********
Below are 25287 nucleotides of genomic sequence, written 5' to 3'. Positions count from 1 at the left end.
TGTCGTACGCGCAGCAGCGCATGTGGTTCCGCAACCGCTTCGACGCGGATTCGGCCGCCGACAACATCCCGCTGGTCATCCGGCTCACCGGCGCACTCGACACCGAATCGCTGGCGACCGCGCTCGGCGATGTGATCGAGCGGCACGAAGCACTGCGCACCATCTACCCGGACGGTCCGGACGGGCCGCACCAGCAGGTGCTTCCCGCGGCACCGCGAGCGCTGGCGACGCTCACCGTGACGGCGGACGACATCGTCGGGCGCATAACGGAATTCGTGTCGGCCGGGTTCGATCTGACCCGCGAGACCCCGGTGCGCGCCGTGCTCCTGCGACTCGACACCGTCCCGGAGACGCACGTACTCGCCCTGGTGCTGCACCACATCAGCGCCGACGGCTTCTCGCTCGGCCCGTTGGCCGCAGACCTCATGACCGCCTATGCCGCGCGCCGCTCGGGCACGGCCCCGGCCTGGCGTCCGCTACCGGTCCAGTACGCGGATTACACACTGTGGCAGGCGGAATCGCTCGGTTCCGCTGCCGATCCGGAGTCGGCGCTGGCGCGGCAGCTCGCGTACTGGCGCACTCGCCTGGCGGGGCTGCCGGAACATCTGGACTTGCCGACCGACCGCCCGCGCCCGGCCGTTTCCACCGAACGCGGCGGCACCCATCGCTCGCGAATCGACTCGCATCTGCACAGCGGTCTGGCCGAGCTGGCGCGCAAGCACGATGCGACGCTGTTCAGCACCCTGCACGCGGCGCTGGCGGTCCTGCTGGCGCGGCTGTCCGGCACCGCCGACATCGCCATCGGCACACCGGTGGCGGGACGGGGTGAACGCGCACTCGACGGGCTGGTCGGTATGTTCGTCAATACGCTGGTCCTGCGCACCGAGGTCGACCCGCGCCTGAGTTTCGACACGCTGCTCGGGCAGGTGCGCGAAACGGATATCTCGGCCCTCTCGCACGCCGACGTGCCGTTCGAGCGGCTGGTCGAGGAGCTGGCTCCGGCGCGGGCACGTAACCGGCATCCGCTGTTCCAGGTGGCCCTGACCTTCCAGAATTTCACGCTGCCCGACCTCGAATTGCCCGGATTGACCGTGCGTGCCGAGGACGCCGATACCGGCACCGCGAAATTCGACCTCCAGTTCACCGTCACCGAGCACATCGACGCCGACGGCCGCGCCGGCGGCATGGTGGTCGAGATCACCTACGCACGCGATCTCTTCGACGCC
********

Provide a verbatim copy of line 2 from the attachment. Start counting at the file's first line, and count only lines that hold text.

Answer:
TGTCGTACGCGCAGCAGCGCATGTGGTTCCGCAACCGCTTCGACGCGGATTCGGCCGCCGACAACATCCCGCTGGTCATCCGGCTCACCGGCGCACTCGACACCGAATCGCTGGCGACCGCGCTCGGCGATGTGATCGAGCGGCACGAAGCACTGCGCACCATCTACCCGGACGGTCCGGACGGGCCGCACCAGCAGGTGCTTCCCGCGGCACCGCGAGCGCTGGCGACGCTCACCGTGACGGCGGACGACATCGTCGGGCGCATAACGGAATTCGTGTCGGCCGGGTTCGATCTGACCCGCGAGACCCCGGTGCGCGCCGTGCTCCTGCGACTCGACACCGTCCCGGAGACGCACGTACTCGCCCTGGTGCTGCACCACATCAGCGCCGACGGCTTCTCGCTCGGCCCGTTGGCCGCAGACCTCATGACCGCCTATGCCGCGCGCCGCTCGGGCACGGCCCCGGCCTGGCGTCCGCTACCGGTCCAGTACGCGGATTACACACTGTGGCAGGCGGAATCGCTCGGTTCCGCTGCCGATCCGGAGTCGGCGCTGGCGCGGCAGCTCGCGTACTGGCGCACTCGCCTGGCGGGGCTGCCGGAACATCTGGACTTGCCGACCGACCGCCCGCGCCCGGCCGTTTCCACCGAACGCGGCGGCACCCATCGCTCGCGAATCGACTCGCATCTGCACAGCGGTCTGGCCGAGCTGGCGCGCAAGCACGATGCGACGCTGTTCAGCACCCTGCACGCGGCGCTGGCGGTCCTGCTGGCGCGGCTGTCCGGCACCGCCGACATCGCCATCGGCACACCGGTGGCGGGACGGGGTGAACGCGCACTCGACGGGCTGGTCGGTATGTTCGTCAATACGCTGGTCCTGCGCACCGAGGTCGACCCGCGCCTGAGTTTCGACACGCTGCTCGGGCAGGTGCGCGAAACGGATATCTCGGCCCTCTCGCACGCCGACGTGCCGTTCGAGCGGCTGGTCGAGGAGCTGGCTCCGGCGCGGGCACGTAACCGGCATCCGCTGTTCCAGGTGGCCCTGACCTTCCAGAATTTCACGCTGCCCGACCTCGAATTGCCCGGATTGACCGTGCGTGCCGAGGACGCCGATACCGGCACCGCGAAATTCGACCTCCAGTTCACCGTCACCGAGCACATCGACGCCGACGGCCGCGCCGGCGGCATGGTGGTCGAGATCACCTACGCACGCGATCTCTTCGACGCC